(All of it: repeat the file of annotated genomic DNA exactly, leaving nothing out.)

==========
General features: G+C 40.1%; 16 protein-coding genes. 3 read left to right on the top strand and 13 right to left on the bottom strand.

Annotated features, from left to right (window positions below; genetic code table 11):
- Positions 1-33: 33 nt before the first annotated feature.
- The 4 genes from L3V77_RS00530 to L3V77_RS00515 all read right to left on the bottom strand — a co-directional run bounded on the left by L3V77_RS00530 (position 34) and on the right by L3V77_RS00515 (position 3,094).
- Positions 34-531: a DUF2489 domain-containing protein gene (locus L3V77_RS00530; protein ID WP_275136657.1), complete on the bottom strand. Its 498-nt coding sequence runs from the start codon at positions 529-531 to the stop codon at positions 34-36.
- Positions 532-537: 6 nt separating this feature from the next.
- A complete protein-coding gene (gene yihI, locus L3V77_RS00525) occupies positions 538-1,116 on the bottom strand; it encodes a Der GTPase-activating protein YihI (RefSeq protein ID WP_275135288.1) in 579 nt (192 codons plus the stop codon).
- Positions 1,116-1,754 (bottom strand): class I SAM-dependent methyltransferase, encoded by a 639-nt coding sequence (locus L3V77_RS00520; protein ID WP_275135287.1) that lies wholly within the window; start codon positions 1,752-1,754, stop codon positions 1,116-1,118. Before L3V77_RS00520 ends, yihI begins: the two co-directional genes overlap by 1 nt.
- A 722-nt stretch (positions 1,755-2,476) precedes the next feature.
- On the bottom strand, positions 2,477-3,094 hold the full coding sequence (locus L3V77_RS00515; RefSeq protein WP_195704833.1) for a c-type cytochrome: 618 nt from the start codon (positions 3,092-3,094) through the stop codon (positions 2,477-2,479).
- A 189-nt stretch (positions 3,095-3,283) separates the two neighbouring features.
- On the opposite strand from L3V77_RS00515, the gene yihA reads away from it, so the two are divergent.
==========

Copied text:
General features: G+C 40.1%; 16 protein-coding genes. 3 read left to right on the top strand and 13 right to left on the bottom strand.

Annotated features, from left to right (window positions below; genetic code table 11):
- Positions 1-33: 33 nt before the first annotated feature.
- The 4 genes from L3V77_RS00530 to L3V77_RS00515 all read right to left on the bottom strand — a co-directional run bounded on the left by L3V77_RS00530 (position 34) and on the right by L3V77_RS00515 (position 3,094).
- Positions 34-531: a DUF2489 domain-containing protein gene (locus L3V77_RS00530; protein ID WP_275136657.1), complete on the bottom strand. Its 498-nt coding sequence runs from the start codon at positions 529-531 to the stop codon at positions 34-36.
- Positions 532-537: 6 nt separating this feature from the next.
- A complete protein-coding gene (gene yihI, locus L3V77_RS00525) occupies positions 538-1,116 on the bottom strand; it encodes a Der GTPase-activating protein YihI (RefSeq protein ID WP_275135288.1) in 579 nt (192 codons plus the stop codon).
- Positions 1,116-1,754 (bottom strand): class I SAM-dependent methyltransferase, encoded by a 639-nt coding sequence (locus L3V77_RS00520; protein ID WP_275135287.1) that lies wholly within the window; start codon positions 1,752-1,754, stop codon positions 1,116-1,118. Before L3V77_RS00520 ends, yihI begins: the two co-directional genes overlap by 1 nt.
- A 722-nt stretch (positions 1,755-2,476) precedes the next feature.
- On the bottom strand, positions 2,477-3,094 hold the full coding sequence (locus L3V77_RS00515; RefSeq protein WP_195704833.1) for a c-type cytochrome: 618 nt from the start codon (positions 3,092-3,094) through the stop codon (positions 2,477-2,479).
- A 189-nt stretch (positions 3,095-3,283) separates the two neighbouring features.
- On the opposite strand from L3V77_RS00515, the gene yihA reads away from it, so the two are divergent.